After many months of waiting, Disney’s live-action version “Mulan” is finally out. However, it’s causing far more issues than Disney may have originally anticipated from filming “Mulan”.
Christine McCarthy, a top Disney executive, finally addressed the issue this past Thursday at a Bank of America conference, only a few days after online criticism arose towards the film’s premiere in Chinese movie theaters. The credits of the movie thank a Xiajing Chinese government agency that has been accused of human rights violations time and time again.
Though Disney had thanked the agency for helping with the film in the credits, they had yet to speak publicly on the issue.
McCarthy acknowledged the issues at the virtual Bank of America conference, stating that, “Mulan was primarily shot in, almost the entirety, in New Zealand. And in an effort to accurately depict some of the unique landscape and geography of the country of China for this historical period piece drama, we filmed scenery in 20 different locations in China.”
In McCarthy’s words, it is “common knowledge” that you must have the permission of a government publicity department to film within the country. She also made a note in saying that it is tradition to acknowledge the national and local governments in the credits who allowed you to film there.”
Of course, that very recognition is what caused issues for Disney in the first place. However, McCarthy did not elaborate on the details of those issues. Disney had not made any further comments after the fact either.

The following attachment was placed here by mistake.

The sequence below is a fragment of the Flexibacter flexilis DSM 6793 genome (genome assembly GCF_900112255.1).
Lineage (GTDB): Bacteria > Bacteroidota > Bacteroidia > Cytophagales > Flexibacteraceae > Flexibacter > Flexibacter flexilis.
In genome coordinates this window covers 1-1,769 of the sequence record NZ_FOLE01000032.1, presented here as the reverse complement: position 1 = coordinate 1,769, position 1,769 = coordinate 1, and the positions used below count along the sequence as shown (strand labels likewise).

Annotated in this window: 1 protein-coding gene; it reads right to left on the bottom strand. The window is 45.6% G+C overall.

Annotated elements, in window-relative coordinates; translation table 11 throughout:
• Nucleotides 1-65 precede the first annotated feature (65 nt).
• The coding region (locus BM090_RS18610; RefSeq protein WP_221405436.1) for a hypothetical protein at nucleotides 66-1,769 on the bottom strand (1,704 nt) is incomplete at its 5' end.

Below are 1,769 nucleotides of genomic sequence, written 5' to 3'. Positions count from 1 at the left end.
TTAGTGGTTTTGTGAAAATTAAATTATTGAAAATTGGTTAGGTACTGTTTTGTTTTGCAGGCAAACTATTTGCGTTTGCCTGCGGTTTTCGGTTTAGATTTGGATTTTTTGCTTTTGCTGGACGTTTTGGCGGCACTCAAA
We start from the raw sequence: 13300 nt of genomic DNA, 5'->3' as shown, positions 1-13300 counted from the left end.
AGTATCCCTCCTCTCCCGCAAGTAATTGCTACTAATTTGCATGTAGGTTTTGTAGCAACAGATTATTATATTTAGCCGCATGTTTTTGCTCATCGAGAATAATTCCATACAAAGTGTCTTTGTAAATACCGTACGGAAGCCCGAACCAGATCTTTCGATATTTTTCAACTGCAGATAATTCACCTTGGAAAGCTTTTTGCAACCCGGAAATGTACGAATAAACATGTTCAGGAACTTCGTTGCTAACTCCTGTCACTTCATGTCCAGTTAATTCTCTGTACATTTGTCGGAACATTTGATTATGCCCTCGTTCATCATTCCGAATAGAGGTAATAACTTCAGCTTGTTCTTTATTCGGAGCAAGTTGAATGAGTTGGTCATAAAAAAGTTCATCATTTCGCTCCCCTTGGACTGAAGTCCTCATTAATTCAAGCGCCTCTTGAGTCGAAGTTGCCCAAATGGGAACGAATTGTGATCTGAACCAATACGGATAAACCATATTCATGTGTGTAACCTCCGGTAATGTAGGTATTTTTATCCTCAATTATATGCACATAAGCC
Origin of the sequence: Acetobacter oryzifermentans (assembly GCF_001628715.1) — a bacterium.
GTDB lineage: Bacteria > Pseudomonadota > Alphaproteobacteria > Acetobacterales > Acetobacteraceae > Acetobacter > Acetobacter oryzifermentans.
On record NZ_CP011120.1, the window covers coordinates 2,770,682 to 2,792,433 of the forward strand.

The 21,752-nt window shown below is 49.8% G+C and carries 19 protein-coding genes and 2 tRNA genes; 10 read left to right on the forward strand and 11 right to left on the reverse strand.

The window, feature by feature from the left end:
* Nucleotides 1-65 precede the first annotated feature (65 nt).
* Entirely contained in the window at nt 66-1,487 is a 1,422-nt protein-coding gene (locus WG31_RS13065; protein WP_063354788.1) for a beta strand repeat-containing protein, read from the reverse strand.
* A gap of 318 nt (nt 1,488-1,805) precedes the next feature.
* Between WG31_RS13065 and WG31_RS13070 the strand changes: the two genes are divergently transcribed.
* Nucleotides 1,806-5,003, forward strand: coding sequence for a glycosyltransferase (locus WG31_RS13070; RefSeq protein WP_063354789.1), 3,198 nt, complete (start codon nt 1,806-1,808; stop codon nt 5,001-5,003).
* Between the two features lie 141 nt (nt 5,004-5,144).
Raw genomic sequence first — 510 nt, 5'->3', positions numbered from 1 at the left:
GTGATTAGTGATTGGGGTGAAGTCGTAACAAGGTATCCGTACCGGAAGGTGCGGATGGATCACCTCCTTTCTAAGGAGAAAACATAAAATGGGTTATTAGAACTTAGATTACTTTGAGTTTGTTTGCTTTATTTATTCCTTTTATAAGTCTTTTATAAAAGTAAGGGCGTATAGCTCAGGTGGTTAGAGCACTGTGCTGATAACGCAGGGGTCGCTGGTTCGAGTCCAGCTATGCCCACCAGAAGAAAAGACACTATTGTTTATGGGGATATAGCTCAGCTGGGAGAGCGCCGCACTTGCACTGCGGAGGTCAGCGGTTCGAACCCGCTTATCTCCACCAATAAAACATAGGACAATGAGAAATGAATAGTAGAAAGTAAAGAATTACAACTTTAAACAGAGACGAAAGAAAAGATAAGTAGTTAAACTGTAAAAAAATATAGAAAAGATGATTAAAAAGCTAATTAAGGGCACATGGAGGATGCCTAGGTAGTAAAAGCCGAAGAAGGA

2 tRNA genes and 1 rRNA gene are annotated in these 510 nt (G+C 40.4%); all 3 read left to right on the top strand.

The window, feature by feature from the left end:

The new “Mulan,” which is a live-action remake of the iconic animated film from 1998, was released in a few theaters internationally, as well as on Disney’s on-demand service, Disney+, for $30, this past weekend.
If you find yourself scrolling through the credits, you’ll likely see the company’s acknowledgment of various bodies of the Chinese government. A few of these acknowledgments were major red flags, including the Turpan Public Security and Tourism bureaus and the publicity department for the Xinjiang government.
Turpan is a city of just over 633,00 that sits outside Urumqi, the capital of Xinjiang.
The Turpan Public Security Bureau has an interesting history with the US, namely because they are listed as an organization involved in human rights violations and abuses.
Xinjiang has been a case of terrorism and extremism for the larger Chinese government for quite some time. Beijing notes that the crackdown is “necessary” and any accusations of mass detentions are “sensational rumors” and “groundless lies.”
Just this past Friday, the Chinese Ministry of Foreign Affairs, noted that the film’s “thank you’s” directed to the Xinjian government were simply “normal practice” for “providing convenience.”
Unfortunately, the move to provide credit to these Chinese agencies meant serious backlash for Disney. Critics now demand clarification on Disney’s dealings with Xinjiang authorities. Social media users are calling for filming “Mulan” boycotts.
It has certainly generated a fair amount of publicity for the company, though as to whether it will affect the film’s box office performance, we’ll just have to wait and see.